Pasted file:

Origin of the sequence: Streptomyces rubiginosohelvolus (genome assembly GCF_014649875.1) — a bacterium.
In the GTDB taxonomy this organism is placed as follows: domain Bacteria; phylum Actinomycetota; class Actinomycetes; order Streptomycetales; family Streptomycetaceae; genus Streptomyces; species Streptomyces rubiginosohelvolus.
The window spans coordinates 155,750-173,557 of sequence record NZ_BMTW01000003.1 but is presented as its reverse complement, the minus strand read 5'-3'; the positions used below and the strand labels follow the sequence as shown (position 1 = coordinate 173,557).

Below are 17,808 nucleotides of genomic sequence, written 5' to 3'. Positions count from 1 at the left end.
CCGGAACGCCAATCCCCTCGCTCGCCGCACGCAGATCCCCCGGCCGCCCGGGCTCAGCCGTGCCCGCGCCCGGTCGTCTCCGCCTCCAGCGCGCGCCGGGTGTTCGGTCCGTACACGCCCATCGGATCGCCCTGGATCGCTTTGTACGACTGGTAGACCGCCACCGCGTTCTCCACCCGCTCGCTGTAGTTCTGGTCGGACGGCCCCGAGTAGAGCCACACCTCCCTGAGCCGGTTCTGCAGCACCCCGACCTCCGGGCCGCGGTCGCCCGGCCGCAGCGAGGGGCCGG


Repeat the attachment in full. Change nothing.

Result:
Origin of the sequence: Streptomyces rubiginosohelvolus (genome assembly GCF_014649875.1) — a bacterium.
In the GTDB taxonomy this organism is placed as follows: domain Bacteria; phylum Actinomycetota; class Actinomycetes; order Streptomycetales; family Streptomycetaceae; genus Streptomyces; species Streptomyces rubiginosohelvolus.
The window spans coordinates 155,750-173,557 of sequence record NZ_BMTW01000003.1 but is presented as its reverse complement, the minus strand read 5'-3'; the positions used below and the strand labels follow the sequence as shown (position 1 = coordinate 173,557).

Below are 17,808 nucleotides of genomic sequence, written 5' to 3'. Positions count from 1 at the left end.
CCGGAACGCCAATCCCCTCGCTCGCCGCACGCAGATCCCCCGGCCGCCCGGGCTCAGCCGTGCCCGCGCCCGGTCGTCTCCGCCTCCAGCGCGCGCCGGGTGTTCGGTCCGTACACGCCCATCGGATCGCCCTGGATCGCTTTGTACGACTGGTAGACCGCCACCGCGTTCTCCACCCGCTCGCTGTAGTTCTGGTCGGACGGCCCCGAGTAGAGCCACACCTCCCTGAGCCGGTTCTGCAGCACCCCGACCTCCGGGCCGCGGTCGCCCGGCCGCAGCGAGGGGCCGG